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NCHE disputes Busoga University's 1,000 degrees to Sudanese, Nigerian students

The National Council for Higher Education (NCHE) has raised concern about degrees granted to students who did not meet the minimum entry criteria for various programmes.

In a report to Busoga University, the NCHE has cast doubt on whether the degrees are genuine. This followed complaints to the NCHE last year that the university intended to award degrees to South Sudanese and Nigerian students who had only spent about four months at the institution.

The NCHE report is based on a complaint, raised by the university’s former academic registrar, Pastor Godwin Batuwadde Sempebwa, along with others, including Isabirye Ngobi Waiswa, a concerned citizen, and Lual Akol Nhial, the South Sudan education attaché to Uganda. Nhial particularly requested NCHE to review the semester results for South Sudanese students, tuition payment and drop the names of students found to be unqualified to be on the graduation lists.

In their report seen by The Observer, the NCHE concluded that, “Busoga University [sic] to graduate students who did not qualify and were never properly taught, amounted to a serious breach under the Universities and Other Tertiary Institutions Act 2001, as amended.”

The NCHE investigative team observed that the vice chancellor, Prof David Kibikyo, and his management team were not cooperative in giving information, and in some instances it looked as though they were hiding some information.

“There was no evidence of graduated student’s progressive assessment nor was there any evidence of final assessments provided to us. Although samples of examination scripts were requested for by the team, they were never provided,” reads the report.

Prof David Kibikyo at a recent Busoga University graduation ceremony

The NCHE set up a team to look into the complaints led by Prof William B. Banage, Innocent M. Byuma (member) and Mary Innocent Tumwesige-Asiimwe, a technical officer.

In order to verify the accuracy of the complaints, the team had on-site observations, meetings with management, a brief by the vice chancellor and reviewed some university documents.

In a September 29 letter to NCHE, the university denied “to have willfully and knowingly engaged in the acts alleged by the complainants” but the report found otherwise.


The team was informed that the total number of Sudanese students who graduated on September 30, 2016, was 1,173. However, the list provided by the university indicated 1,169 students.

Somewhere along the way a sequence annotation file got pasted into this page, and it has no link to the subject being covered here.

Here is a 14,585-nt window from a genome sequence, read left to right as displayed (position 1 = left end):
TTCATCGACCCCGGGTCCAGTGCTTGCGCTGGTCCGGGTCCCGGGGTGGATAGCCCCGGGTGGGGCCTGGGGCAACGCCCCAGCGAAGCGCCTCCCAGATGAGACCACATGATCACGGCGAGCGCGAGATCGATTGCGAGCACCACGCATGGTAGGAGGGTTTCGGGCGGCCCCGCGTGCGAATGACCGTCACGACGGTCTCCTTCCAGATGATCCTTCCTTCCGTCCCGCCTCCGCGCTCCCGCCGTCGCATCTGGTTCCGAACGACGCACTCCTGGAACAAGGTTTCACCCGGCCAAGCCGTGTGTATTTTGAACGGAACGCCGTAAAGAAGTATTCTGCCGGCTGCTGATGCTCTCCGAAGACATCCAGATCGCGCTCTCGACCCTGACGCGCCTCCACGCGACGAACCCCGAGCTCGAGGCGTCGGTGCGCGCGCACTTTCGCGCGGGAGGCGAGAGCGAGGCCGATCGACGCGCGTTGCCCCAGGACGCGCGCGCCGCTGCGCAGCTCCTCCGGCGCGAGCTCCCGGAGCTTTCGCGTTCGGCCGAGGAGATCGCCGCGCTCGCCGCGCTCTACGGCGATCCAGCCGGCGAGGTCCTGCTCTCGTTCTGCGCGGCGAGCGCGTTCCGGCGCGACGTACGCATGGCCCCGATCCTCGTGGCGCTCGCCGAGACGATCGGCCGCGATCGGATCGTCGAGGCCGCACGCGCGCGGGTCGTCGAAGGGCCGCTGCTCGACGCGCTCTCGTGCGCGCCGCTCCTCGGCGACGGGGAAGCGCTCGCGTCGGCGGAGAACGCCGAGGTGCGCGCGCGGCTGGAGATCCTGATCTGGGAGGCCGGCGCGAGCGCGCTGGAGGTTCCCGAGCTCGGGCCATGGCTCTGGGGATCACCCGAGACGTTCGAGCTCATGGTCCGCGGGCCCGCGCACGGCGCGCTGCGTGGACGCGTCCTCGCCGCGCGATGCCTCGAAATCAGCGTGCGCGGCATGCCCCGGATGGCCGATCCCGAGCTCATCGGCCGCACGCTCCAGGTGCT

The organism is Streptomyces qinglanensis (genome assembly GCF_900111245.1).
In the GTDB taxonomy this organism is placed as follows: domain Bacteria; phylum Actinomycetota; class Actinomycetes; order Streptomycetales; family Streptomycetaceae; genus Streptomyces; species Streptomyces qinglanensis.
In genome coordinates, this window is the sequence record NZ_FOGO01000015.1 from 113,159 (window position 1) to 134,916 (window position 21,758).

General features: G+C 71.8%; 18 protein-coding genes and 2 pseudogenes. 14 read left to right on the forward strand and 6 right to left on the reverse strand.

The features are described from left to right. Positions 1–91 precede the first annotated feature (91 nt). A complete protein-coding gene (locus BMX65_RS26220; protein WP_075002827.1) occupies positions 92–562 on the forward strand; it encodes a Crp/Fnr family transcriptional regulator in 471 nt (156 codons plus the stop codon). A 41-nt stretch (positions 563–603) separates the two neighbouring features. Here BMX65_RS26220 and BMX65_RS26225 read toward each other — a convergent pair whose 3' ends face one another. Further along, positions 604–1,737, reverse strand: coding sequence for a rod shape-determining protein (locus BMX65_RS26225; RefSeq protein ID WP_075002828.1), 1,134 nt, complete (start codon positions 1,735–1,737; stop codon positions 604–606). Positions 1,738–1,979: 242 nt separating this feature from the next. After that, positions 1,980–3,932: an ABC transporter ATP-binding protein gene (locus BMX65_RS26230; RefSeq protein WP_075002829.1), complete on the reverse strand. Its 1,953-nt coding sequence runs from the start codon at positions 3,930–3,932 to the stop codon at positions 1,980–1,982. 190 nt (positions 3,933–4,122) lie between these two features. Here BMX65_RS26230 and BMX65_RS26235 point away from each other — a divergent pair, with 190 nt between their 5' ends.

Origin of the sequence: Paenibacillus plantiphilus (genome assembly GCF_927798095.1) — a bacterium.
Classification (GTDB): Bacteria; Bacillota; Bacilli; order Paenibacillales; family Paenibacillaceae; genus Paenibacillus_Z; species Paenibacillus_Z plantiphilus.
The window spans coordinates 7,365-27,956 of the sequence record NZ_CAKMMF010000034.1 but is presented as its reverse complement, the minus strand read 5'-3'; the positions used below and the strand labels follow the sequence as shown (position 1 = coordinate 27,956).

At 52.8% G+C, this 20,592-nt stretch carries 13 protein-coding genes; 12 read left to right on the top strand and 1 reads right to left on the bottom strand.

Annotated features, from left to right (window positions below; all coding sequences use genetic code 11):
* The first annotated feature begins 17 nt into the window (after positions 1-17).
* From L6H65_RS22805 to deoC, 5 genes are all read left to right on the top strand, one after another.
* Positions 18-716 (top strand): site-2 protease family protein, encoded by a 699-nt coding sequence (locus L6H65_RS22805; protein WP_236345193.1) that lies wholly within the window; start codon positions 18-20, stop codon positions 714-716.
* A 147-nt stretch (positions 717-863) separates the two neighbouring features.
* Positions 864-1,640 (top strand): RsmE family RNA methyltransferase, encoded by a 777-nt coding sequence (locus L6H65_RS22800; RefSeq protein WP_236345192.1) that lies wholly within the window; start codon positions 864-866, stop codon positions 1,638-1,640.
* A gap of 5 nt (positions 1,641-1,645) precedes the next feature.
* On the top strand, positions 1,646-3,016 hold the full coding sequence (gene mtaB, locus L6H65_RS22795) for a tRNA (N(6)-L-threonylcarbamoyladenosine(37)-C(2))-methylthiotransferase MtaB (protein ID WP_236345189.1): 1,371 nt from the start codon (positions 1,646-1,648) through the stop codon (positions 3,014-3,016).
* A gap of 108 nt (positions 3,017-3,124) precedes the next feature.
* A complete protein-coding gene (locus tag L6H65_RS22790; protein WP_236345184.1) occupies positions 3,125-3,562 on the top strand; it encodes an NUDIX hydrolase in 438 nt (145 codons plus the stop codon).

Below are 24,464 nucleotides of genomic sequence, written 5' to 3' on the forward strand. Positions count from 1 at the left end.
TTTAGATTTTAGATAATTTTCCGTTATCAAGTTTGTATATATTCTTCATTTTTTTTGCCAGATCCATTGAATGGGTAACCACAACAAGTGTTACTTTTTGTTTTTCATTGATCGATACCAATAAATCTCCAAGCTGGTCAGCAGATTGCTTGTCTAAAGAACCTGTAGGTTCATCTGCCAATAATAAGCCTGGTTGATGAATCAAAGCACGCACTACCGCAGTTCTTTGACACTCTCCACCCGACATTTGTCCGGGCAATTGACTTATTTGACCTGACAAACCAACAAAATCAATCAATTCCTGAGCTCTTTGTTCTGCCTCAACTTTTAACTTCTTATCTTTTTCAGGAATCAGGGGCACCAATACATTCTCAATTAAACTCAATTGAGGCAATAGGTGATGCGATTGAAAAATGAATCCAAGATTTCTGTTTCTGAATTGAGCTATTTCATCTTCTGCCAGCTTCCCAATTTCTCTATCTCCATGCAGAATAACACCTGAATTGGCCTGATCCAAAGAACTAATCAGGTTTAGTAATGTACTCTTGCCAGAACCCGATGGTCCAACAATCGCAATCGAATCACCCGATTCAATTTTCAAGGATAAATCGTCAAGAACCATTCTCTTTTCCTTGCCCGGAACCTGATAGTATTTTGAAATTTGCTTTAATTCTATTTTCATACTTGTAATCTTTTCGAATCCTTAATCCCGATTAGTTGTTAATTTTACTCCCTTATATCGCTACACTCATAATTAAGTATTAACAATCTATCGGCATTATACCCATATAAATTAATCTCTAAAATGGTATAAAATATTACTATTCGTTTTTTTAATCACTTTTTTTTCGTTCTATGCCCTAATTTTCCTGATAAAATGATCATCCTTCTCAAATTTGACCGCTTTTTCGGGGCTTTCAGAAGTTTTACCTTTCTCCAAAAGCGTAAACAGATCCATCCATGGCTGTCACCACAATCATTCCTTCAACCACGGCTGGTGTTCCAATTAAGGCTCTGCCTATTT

The breakdown of graduands by nationality from the list provided indicated that there were 137 Sudanese graduands from Juba and nine registered from Uganda.

According to the report, Busoga University provided a copy of the memorandum of understanding with Juba-based Starlight International University, signed in April, under which the students were presumably admitted.

“This, therefore, indicated that the students were of Busoga University for only five months. How did they end up on the graduation list?” the team wondered.

The discrepancy between all the bits of information that was presented to the team was not explained by BU management. On the admission criteria for the graduands, it was discovered that the students were admitted to Cavendish University Uganda in 2013, but appear to be the same students admitted to Starlight International University in Juba and later readmitted to Busoga University in January 2016 to pursue similar courses.

It is alleged that the degree courses were scheduled for two years, effective January 25, 2016 which is contrary to the minimum study period in order to graduate.

On further examining of information from files, the team found that none of the Sudanese students was eligible to pursue the various programmes.

“At Busoga University, the students presented foreign qualifications, not verified by NCHE/UNEB, or the foundation programme for Cavendish University which, at the time, was also not accredited by NCHE,” the report says.

“This is a very confusing state of affairs.” The investigation team later found that the so-called Juba students were in fact Cavendish University students and not Busoga University or of Starlight International College, Juba students.


Considering to Busoga University’s 15th graduation handbook, for September 30, 2016, the Sudanese students graduated from unaccredited programmes, according to the NCHE programmes database.

“This implies that since the student’s admission to Busoga University, in spite of everything else, did not meet the minimum admission requirements, the final qualifications awarded by [Busoga University] are not recognised.”

The programmes, in which the Sudanese students graduated, are Bachelor of International Relations (16) students, Bachelor of Public Relations and Media Management (3), Bachelor of NGO Management (1) and Master of Arts in Security Studies (2).

The team noted that the manoeurvre could have been intentional for Busoga University to also graduate Nigerian students since the conditions under which they were transferred from Cavendish University to Busoga University remain unclear.

According to the report, with only 18 years of existence, Busoga University had employed 16 academic registrars, something that explains the challenges in managing students' admissions.

The team was also informed that almost three quarters of the staff were of recent appointment. In addition to the undeclared Busoga University campus in Juba, the university was running nine other campuses and planning to set up a medical school.

This, according to the report, would be an overreach, considering the university’s meagre facilities, resources and staffing.


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